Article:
If you’re looking for a template to help you get started, visit this article for a free, downloadable blog business calendar template.
Tips for Creating a Blog Content Calendar
As you create your blog content calendar, follow the following best practices to ensure you’re crafting the most effective way to plan, track, and manage your blog content.
- Define the specific goals of your blog. Ask yourself the following questions: What are my key performance goals? What metrics will I use to assess my content (i.e. traffic, likes, comments, shares, conversions to trial)?
- Schedule a monthly meeting with cross-functional teams. Doing so ensures that you are in the loop on all key company-related goals and can create content based on these important dates and business milestones.
- Add all known dates to your calendar immediately, such as company events, holidays, and product launches. This way, you can write content for these specific dates and events and can plan additional content around them.
- Determine how many blog posts you want to produce. Identify your daily, weekly, and monthly blog goals and determine the cadence with which you want to post new blogs.
- Create or download a blog content calendar template. Doing so will help you get started faster by providing a framework for your calendar that you can fill in with your blog content, publishing dates, writers, and other key details.
- Determine any existing content you can repurpose. You may already have existing content that you can update to fit the needs of your blog, which will save you time and resources by not having to create brand-new content. Complete a quick content audit to see what you already have and how you can repurpose the content that already exists.
Sahni offers a reminder: “Implementation and execution are more important in the beginning than having a fancy calendar. First make sure you have the budget, people, and resources to create content according to the schedule you set forth in your content calendar.”
When asked his main tips for people trying to create or maintain a blog content calendar, Hughes says, “Everyone's methods are different. Some people are old school and may prefer to use paper calendars, planners, or color-coded notebooks. Others will use cloud-based calendars to schedule everything out and stay on track. Do what works for you. Don't try to force the square peg into a round hole. Stick with whatever's easy for you to adopt, and stick with it over time, because consistently using a calendar is the best way to make it an impactful part of your workflow.”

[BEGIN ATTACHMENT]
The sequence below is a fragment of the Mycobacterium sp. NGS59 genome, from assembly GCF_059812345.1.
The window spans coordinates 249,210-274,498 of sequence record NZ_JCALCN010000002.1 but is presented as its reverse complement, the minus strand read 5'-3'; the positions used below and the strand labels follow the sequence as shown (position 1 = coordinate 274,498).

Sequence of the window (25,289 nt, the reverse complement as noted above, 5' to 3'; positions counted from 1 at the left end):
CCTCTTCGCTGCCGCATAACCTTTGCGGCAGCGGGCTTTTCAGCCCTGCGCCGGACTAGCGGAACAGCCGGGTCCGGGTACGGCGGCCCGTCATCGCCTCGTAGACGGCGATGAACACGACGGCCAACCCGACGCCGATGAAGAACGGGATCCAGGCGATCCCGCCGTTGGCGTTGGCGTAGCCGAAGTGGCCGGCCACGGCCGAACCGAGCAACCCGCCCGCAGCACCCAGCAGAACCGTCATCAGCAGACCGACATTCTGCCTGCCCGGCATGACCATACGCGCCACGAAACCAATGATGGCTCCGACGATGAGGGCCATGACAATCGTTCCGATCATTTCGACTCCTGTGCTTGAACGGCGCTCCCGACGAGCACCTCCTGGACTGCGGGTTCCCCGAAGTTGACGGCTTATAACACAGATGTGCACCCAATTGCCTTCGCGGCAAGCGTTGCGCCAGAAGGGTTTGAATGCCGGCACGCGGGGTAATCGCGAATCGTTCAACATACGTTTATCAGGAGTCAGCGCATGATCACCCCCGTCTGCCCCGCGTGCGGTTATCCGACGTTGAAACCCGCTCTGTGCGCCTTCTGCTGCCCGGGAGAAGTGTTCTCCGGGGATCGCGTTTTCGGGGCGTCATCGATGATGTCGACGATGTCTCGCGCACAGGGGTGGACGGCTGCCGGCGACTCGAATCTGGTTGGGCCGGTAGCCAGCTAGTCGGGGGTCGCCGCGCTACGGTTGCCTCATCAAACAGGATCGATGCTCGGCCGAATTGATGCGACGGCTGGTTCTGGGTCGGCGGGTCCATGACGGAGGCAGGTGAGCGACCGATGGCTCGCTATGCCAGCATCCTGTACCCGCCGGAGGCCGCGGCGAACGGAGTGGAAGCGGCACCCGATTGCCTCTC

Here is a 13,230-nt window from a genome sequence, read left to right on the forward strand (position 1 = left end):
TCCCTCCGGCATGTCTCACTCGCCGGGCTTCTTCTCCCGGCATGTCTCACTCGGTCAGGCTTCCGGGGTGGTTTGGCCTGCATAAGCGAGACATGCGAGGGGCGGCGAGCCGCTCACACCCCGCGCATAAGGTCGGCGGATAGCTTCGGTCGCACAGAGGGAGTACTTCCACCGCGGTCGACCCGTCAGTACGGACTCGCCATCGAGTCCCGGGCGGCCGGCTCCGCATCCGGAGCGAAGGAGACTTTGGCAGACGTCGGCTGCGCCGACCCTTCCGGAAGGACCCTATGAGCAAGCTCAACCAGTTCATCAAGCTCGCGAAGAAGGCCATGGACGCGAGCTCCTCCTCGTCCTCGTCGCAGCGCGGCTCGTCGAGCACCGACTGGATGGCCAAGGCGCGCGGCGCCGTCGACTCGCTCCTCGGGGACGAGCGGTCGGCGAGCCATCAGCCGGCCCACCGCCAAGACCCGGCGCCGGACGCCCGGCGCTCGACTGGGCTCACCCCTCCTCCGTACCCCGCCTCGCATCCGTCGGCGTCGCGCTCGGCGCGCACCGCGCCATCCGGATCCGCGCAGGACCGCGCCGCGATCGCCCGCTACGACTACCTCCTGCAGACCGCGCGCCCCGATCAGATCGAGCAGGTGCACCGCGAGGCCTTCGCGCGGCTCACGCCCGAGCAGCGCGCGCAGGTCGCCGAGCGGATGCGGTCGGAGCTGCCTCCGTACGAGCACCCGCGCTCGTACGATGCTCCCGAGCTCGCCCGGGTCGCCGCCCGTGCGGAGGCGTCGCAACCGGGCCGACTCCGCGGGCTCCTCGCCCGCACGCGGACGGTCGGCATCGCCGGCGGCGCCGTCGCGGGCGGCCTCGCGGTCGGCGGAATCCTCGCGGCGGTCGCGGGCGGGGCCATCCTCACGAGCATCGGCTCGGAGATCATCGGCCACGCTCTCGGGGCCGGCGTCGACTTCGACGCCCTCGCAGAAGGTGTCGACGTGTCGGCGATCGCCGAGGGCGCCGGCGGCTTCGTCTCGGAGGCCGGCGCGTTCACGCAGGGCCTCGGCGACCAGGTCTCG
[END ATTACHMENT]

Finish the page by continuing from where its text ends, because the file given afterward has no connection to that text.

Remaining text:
Benefits of a Blog Content Calendar
A blog content calendar can help you be more organized and productive when it comes to brainstorming, writing, editing, and publishing blog posts. Additionally, the benefits of a blog content calendar include the following:
- Creates a central source of truth for all blog-related details and content plans, such as post ideas and publish dates, which you can then share with a greater, cross-functional team for better insight into your direction
- Shows what you’re writing about at a quick, high-level glance
- Helps you stay consistent regarding how often you post and what you post about
- Keeps you organized by laying out a content plan over a specific period of time
- Holds you and your team accountable for pre-determined deadlines and assigned posts, which can help you hit your deadlines more easily
- Ensures that everyone is on the same page regarding the status of each piece of content you generate
- Maintains alignment between your content strategy and the company’s overall business strategy or marketing goals
- Helps you audit the content you already have and identify any gaps so you can optimize your strategy
Hughes chimes in on the importance of a blog content calendar at his company: “I use blog content calendars to keep myself organized and think about time blocking. I'm an aggressive time blocker, so having a calendar within easy access helps me plan for the work I need to get done each day to meet my submission deadlines — and where I can take days away from writing to work on other non-content projects. It's an essential part of the tool stack for anyone who's serious about freelancing or content marketing.”
How Using a Content Calendar Can Help You Build Your Blog
A content calendar helps you better organize and plan your content so you can see what’s in the writing pipeline at a glance. The calendar allows you to hone in on a content marketing strategy and think strategically about new blog posts.
Additionally, a content calendar can help you do the following:
- Maintain Consistency: By helping you plan out your content in advance and determine your blog post cadence, you can post consistent, well-thought-out content. Sahni says that at his organization, “We consider how much effort each piece of content would require, how much content the competitors are churning out, and how many content creators and editors we can allocate for the project. Based on this information, we decide on a reasonable schedule.”
- Meet Deadlines: Everyone has a view into the publishing schedule and knows what’s expected of them in order to hit publishing dates.
- See What Everyone Else on the Team Is Working On: The calendar gives everyone a clear view into who is assigned to what article.